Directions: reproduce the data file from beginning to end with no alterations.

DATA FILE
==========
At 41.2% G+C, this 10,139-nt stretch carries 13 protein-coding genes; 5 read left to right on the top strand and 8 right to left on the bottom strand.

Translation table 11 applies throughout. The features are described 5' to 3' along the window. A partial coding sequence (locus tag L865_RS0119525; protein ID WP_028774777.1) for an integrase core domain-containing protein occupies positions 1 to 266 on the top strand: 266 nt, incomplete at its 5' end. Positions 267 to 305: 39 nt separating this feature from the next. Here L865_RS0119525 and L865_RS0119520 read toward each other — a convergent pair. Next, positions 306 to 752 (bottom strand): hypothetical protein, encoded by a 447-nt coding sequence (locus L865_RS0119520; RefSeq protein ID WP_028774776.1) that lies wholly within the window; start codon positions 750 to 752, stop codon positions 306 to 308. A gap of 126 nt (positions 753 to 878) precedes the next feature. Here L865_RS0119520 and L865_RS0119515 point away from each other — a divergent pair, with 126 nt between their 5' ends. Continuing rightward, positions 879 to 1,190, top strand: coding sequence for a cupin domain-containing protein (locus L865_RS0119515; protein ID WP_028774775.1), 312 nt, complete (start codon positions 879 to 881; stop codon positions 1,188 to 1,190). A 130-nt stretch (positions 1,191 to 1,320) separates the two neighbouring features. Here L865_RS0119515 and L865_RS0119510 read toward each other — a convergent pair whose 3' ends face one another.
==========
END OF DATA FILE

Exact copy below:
At 41.2% G+C, this 10,139-nt stretch carries 13 protein-coding genes; 5 read left to right on the top strand and 8 right to left on the bottom strand.

Translation table 11 applies throughout. The features are described 5' to 3' along the window. A partial coding sequence (locus tag L865_RS0119525; protein ID WP_028774777.1) for an integrase core domain-containing protein occupies positions 1 to 266 on the top strand: 266 nt, incomplete at its 5' end. Positions 267 to 305: 39 nt separating this feature from the next. Here L865_RS0119525 and L865_RS0119520 read toward each other — a convergent pair. Next, positions 306 to 752 (bottom strand): hypothetical protein, encoded by a 447-nt coding sequence (locus L865_RS0119520; RefSeq protein ID WP_028774776.1) that lies wholly within the window; start codon positions 750 to 752, stop codon positions 306 to 308. A gap of 126 nt (positions 753 to 878) precedes the next feature. Here L865_RS0119520 and L865_RS0119515 point away from each other — a divergent pair, with 126 nt between their 5' ends. Continuing rightward, positions 879 to 1,190, top strand: coding sequence for a cupin domain-containing protein (locus L865_RS0119515; protein ID WP_028774775.1), 312 nt, complete (start codon positions 879 to 881; stop codon positions 1,188 to 1,190). A 130-nt stretch (positions 1,191 to 1,320) separates the two neighbouring features. Here L865_RS0119515 and L865_RS0119510 read toward each other — a convergent pair whose 3' ends face one another.